Ghee: healthy oil?

Mmm…butter! While your heart and stomach melt at the mere mention of fragrant, golden butter, doctors think otherwise.

Except for ghee.

Ghee is made by heating butter until milk solids separate, then skimmed off. Ghee is used not only in Ayurveda and Indian cuisine, but also in many industrial kitchens. Why? According to chefs, unlike other types of fats, ghee is great for cooking at high temperatures. Plus, it’s very versatile.

Is ghee useful?

Since technically ghee is not a dairy product, but mostly saturated fat, you can consume it without fear of raising your cholesterol levels. And this is just the beginning.

According to experts, ghee can:    Enhance immunity Maintain brain health Help eliminate bacteria Provide healthy doses of vitamins A, D, E, K, Omega 3 and 9 Improve muscle recovery Positively affect cholesterol and blood lipids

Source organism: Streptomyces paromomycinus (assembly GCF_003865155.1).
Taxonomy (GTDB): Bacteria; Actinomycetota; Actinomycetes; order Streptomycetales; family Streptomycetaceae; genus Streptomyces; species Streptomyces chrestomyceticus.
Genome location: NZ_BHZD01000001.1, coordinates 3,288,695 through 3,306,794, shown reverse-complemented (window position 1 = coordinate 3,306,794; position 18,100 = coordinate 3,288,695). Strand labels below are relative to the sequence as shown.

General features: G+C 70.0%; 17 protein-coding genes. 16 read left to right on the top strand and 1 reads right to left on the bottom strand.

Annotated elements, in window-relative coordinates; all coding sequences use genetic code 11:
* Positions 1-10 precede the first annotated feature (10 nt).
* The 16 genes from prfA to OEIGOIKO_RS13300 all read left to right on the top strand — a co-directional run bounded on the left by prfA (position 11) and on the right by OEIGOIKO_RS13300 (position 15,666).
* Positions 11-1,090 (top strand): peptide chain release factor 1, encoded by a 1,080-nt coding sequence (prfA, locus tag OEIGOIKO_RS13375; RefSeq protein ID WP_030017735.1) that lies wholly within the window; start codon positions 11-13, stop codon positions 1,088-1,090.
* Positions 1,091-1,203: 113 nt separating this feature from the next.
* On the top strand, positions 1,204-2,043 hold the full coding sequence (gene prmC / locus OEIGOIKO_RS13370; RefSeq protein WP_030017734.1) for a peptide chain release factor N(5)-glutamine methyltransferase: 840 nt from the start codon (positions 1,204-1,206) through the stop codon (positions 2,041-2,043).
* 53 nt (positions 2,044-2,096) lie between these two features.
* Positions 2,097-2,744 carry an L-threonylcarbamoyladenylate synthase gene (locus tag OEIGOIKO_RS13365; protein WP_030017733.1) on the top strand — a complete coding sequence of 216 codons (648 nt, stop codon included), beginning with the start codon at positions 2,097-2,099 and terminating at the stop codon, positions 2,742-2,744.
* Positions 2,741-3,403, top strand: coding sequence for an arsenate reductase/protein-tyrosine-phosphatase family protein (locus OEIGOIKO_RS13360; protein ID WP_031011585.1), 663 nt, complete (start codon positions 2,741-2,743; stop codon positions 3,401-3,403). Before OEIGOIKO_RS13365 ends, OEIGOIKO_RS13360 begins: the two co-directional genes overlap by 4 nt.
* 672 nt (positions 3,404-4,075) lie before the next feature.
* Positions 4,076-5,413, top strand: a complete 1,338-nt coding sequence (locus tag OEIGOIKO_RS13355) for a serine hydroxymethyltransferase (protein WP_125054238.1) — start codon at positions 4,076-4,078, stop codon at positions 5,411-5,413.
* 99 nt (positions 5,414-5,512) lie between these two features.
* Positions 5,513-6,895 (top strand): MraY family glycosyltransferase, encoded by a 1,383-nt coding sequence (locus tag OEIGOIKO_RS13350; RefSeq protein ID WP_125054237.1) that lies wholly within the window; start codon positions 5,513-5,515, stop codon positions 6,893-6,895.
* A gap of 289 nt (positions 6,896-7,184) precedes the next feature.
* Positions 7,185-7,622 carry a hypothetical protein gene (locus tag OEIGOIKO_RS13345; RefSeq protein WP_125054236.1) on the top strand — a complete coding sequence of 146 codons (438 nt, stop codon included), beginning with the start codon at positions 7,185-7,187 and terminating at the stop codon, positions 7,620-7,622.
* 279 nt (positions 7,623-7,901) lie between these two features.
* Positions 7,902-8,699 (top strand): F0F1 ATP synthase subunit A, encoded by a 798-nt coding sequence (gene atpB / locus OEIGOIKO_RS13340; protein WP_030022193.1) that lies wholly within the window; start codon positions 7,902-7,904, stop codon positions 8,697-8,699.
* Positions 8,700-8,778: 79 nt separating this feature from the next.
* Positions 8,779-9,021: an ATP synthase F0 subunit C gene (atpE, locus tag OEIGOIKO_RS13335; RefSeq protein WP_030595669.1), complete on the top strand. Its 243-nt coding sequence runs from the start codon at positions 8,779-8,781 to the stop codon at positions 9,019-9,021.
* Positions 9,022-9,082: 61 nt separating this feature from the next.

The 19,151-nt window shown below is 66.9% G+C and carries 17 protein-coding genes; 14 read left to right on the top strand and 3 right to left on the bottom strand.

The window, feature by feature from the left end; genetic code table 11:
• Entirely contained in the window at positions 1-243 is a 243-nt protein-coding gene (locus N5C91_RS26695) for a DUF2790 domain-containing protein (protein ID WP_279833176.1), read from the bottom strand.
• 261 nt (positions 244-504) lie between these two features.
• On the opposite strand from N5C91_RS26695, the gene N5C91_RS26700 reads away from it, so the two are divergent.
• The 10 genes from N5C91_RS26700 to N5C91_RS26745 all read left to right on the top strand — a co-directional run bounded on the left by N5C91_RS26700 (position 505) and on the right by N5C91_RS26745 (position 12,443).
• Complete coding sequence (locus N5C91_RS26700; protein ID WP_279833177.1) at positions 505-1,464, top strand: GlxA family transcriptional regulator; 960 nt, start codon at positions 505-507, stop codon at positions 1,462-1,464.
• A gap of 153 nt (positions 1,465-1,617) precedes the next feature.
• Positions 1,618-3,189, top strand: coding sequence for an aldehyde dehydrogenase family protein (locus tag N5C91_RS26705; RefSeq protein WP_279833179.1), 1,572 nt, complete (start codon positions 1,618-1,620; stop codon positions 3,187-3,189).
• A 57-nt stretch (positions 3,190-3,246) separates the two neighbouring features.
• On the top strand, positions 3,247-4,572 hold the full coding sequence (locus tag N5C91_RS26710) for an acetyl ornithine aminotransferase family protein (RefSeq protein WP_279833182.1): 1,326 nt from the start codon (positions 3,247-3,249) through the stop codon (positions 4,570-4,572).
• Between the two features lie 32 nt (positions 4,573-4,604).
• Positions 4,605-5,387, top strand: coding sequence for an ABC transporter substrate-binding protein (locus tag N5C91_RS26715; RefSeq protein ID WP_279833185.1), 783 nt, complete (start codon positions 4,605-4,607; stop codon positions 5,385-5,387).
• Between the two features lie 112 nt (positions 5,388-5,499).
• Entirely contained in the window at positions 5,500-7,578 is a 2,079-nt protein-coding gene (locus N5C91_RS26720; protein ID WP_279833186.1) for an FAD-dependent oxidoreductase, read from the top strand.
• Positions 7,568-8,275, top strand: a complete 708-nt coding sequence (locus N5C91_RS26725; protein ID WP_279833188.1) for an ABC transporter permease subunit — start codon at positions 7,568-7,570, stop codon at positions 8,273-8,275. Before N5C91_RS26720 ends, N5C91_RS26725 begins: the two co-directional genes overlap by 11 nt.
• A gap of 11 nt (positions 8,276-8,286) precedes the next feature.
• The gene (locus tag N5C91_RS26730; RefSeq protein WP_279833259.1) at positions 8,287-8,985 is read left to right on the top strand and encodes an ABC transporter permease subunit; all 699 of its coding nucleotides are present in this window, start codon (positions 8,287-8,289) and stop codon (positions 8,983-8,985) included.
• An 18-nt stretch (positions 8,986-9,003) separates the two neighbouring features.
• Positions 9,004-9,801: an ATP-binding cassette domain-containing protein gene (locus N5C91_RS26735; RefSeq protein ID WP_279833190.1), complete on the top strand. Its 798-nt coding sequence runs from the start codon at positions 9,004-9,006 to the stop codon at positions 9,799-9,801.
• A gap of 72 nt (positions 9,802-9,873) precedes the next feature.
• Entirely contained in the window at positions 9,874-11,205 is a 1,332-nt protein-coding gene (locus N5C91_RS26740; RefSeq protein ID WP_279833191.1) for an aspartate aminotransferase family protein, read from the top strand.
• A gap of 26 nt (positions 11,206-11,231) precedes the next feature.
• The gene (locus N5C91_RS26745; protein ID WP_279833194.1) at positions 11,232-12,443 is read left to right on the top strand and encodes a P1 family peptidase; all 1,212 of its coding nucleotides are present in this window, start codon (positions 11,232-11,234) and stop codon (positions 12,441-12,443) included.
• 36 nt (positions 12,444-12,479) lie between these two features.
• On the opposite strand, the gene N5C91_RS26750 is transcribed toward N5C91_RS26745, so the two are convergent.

Ah yes… weight loss  

Much like the adage that you need to spend money to make money, you need to consume fat in order to burn fat.

“Most Westerners have a sluggish digestive system and gallbladder,” says Dr. John Duillard, an Ayurvedic therapist and instructor at the Integrative Nutrition Institute. “It means we’ve lost the ability to effectively burn fat.”

How does this relate to ghee? According to experts, ghee strengthens the gallbladder and helps to lose fat by lubricating the body with oil, which attracts fat and eliminates toxins that make it difficult to break down fat.

Duillard suggests the following way to burn fat with ghee: drink 60 g of liquid ghee in the morning for three days once a quarter as a “lubrication”.

Where is the best place to buy ghee?  

Organic ghee can be found at most health food stores, as well as Whole Foods and Trader Joe’s.

Disadvantages of ghee?

Some experts suggest using ghee in small doses as more research is needed on the claims of ghee’s benefits: “I haven’t found any clear evidence that ghee has a positive effect on health,” says Dr. David Katz, founder and director of the Research Center in Prevention at Yale University. “A lot of it is just folklore.”



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